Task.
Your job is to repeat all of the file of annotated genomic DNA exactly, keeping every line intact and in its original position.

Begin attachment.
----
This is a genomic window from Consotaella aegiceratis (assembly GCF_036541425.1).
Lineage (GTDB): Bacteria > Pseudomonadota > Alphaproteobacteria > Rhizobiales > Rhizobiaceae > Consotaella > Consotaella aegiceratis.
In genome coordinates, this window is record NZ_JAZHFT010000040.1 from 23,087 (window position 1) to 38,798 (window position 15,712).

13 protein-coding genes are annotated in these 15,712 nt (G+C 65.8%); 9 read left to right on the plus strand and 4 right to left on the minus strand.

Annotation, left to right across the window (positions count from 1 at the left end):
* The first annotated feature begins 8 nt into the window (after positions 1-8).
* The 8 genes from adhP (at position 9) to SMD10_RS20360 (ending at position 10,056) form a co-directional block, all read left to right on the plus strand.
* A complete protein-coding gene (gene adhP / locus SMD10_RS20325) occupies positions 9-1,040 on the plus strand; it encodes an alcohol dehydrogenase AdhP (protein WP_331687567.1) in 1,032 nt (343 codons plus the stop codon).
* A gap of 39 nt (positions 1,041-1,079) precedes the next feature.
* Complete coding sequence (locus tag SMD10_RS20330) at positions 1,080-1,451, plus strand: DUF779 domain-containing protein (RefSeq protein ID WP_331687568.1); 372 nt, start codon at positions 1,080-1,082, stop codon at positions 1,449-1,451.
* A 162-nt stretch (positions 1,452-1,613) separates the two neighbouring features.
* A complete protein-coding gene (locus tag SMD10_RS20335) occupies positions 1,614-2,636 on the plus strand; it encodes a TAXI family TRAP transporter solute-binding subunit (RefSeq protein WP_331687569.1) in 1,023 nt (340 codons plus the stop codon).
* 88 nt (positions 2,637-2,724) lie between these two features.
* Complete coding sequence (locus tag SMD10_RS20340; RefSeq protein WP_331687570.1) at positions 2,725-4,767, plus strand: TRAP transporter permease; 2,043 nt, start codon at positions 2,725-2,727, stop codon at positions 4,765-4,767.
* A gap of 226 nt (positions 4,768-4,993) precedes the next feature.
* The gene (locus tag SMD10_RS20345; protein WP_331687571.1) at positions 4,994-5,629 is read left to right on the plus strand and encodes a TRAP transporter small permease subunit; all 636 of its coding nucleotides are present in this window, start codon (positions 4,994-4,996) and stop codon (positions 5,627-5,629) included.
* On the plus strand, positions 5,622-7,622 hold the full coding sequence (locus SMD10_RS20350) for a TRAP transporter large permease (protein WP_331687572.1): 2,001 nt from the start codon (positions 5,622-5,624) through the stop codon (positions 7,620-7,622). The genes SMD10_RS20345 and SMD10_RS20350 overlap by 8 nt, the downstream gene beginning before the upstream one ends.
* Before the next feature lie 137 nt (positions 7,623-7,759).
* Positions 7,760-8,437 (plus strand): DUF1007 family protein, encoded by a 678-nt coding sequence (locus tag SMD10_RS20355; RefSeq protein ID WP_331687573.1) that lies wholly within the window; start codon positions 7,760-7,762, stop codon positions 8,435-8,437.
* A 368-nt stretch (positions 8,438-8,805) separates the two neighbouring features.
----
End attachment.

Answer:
This is a genomic window from Consotaella aegiceratis (assembly GCF_036541425.1).
Lineage (GTDB): Bacteria > Pseudomonadota > Alphaproteobacteria > Rhizobiales > Rhizobiaceae > Consotaella > Consotaella aegiceratis.
In genome coordinates, this window is record NZ_JAZHFT010000040.1 from 23,087 (window position 1) to 38,798 (window position 15,712).

13 protein-coding genes are annotated in these 15,712 nt (G+C 65.8%); 9 read left to right on the plus strand and 4 right to left on the minus strand.

Annotation, left to right across the window (positions count from 1 at the left end):
* The first annotated feature begins 8 nt into the window (after positions 1-8).
* The 8 genes from adhP (at position 9) to SMD10_RS20360 (ending at position 10,056) form a co-directional block, all read left to right on the plus strand.
* A complete protein-coding gene (gene adhP / locus SMD10_RS20325) occupies positions 9-1,040 on the plus strand; it encodes an alcohol dehydrogenase AdhP (protein WP_331687567.1) in 1,032 nt (343 codons plus the stop codon).
* A gap of 39 nt (positions 1,041-1,079) precedes the next feature.
* Complete coding sequence (locus tag SMD10_RS20330) at positions 1,080-1,451, plus strand: DUF779 domain-containing protein (RefSeq protein ID WP_331687568.1); 372 nt, start codon at positions 1,080-1,082, stop codon at positions 1,449-1,451.
* A 162-nt stretch (positions 1,452-1,613) separates the two neighbouring features.
* A complete protein-coding gene (locus tag SMD10_RS20335) occupies positions 1,614-2,636 on the plus strand; it encodes a TAXI family TRAP transporter solute-binding subunit (RefSeq protein WP_331687569.1) in 1,023 nt (340 codons plus the stop codon).
* 88 nt (positions 2,637-2,724) lie between these two features.
* Complete coding sequence (locus tag SMD10_RS20340; RefSeq protein WP_331687570.1) at positions 2,725-4,767, plus strand: TRAP transporter permease; 2,043 nt, start codon at positions 2,725-2,727, stop codon at positions 4,765-4,767.
* A gap of 226 nt (positions 4,768-4,993) precedes the next feature.
* The gene (locus tag SMD10_RS20345; protein WP_331687571.1) at positions 4,994-5,629 is read left to right on the plus strand and encodes a TRAP transporter small permease subunit; all 636 of its coding nucleotides are present in this window, start codon (positions 4,994-4,996) and stop codon (positions 5,627-5,629) included.
* On the plus strand, positions 5,622-7,622 hold the full coding sequence (locus SMD10_RS20350) for a TRAP transporter large permease (protein WP_331687572.1): 2,001 nt from the start codon (positions 5,622-5,624) through the stop codon (positions 7,620-7,622). The genes SMD10_RS20345 and SMD10_RS20350 overlap by 8 nt, the downstream gene beginning before the upstream one ends.
* Before the next feature lie 137 nt (positions 7,623-7,759).
* Positions 7,760-8,437 (plus strand): DUF1007 family protein, encoded by a 678-nt coding sequence (locus tag SMD10_RS20355; RefSeq protein ID WP_331687573.1) that lies wholly within the window; start codon positions 7,760-7,762, stop codon positions 8,435-8,437.
* A 368-nt stretch (positions 8,438-8,805) separates the two neighbouring features.